“It is kind of like living in a museum,” Schalt says of Weimar. “We were asking ourselves, ‘What can we actually do that has to do with us and the people living here?’” Alongside creating a new magazine, Klassisch Modern, the foundation enlisted the help of art director Axel Völcker, who came up with the straightforward idea of photographing Weimar’s residents in their homes. He commissioned the Berlin-based photographer Ina Schoenenburg, and the photo series Wie Weimar wohnt (How Weimar Lives) snowballed into a short documentary produced by ARD, Germany’s public broadcaster.
“It is such a cute little town. Very picturesque. We call it Disneyland, because everything is geared toward history, Goethe, and tourism.”
It’s part documentation and part art project, Schalt says. To begin, she went into supermarkets and out onto the street, asking Weimar residents if they’d like to participate. She wanted to shed light on the forgotten places in Weimar, the unadorned corners, from the homes of a pensioner to a single mother with seven children.
Völcker puts it bluntly in the documentary. “It is such a cute little town. Very picturesque. We call it Disneyland, because everything is geared toward history, Goethe, and tourism,” he says. “Goethe is everywhere,” he continues. “He is everywhere, and I am throwing him outside the room.”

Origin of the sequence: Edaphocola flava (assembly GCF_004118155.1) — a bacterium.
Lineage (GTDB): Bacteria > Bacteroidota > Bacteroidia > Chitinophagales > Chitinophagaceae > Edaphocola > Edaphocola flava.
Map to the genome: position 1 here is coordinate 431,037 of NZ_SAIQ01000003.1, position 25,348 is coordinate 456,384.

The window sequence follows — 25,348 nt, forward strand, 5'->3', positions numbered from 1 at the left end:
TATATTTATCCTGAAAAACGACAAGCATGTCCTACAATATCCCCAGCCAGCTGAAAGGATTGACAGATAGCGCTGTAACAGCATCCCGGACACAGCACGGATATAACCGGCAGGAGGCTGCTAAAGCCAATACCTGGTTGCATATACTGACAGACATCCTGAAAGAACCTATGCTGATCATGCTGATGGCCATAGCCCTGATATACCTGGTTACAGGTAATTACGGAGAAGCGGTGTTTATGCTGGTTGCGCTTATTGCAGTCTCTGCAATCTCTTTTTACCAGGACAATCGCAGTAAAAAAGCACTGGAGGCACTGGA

Schoenenburg agrees. She is happy that the households, from different social backgrounds, have come together to form a snapshot of the city and its inhabitants. “For me,” she says, “this exhibition is a plea for a pluralistic society, a yes to diversity.” She mentions she especially likes a picture of a woman and her dog in a caravan, which is also her home. “The way this huge Great Dane piles up behind his mistress in the smallest space, with a melancholy look, moves me.”
After my interview with Schalt at the Bauhaus Museum café, I say my thank yous and goodbyes and hustle along the Ilm river to the Haus am Horn, set in a romantic stretch of green. German writer Adolf Stahr wrote that “Weimar is actually a park in which a city lies.” Hurrying past Goethe’s garden cottage, I scramble up the side of an embankment to reach the Haus. On my way, I pass the villa where the artist Paul Klee lived when he taught at the Bauhaus. Out of breath, I finally enter the museum only to be told by the stern ticket officer that I’ve missed my time slot. She gives me five minutes.
Walter Gropius once asked, “How do we want to live?” and ushered in a movement that transformed the way we look at form and function. The Haus am Horn is a small white cube. Its many rooms feel empty, the hallways narrow. The model house was the only building constructed in Weimar by the Bauhaus, which relocated to Dessau in 1925 for political reasons. The house was an experiment, built for the 1923 Bauhaus Exhibition to demonstrate the school’s vision for contemporary living. Leaving the building, I take one last look back down at the park. The evening is beginning to lose its colour as I reflect on all the people who make up Weimar today. While they continue to honour the legacy of those who came before them, they wish to move forward, too.
Read more from our Summer 2023 issue.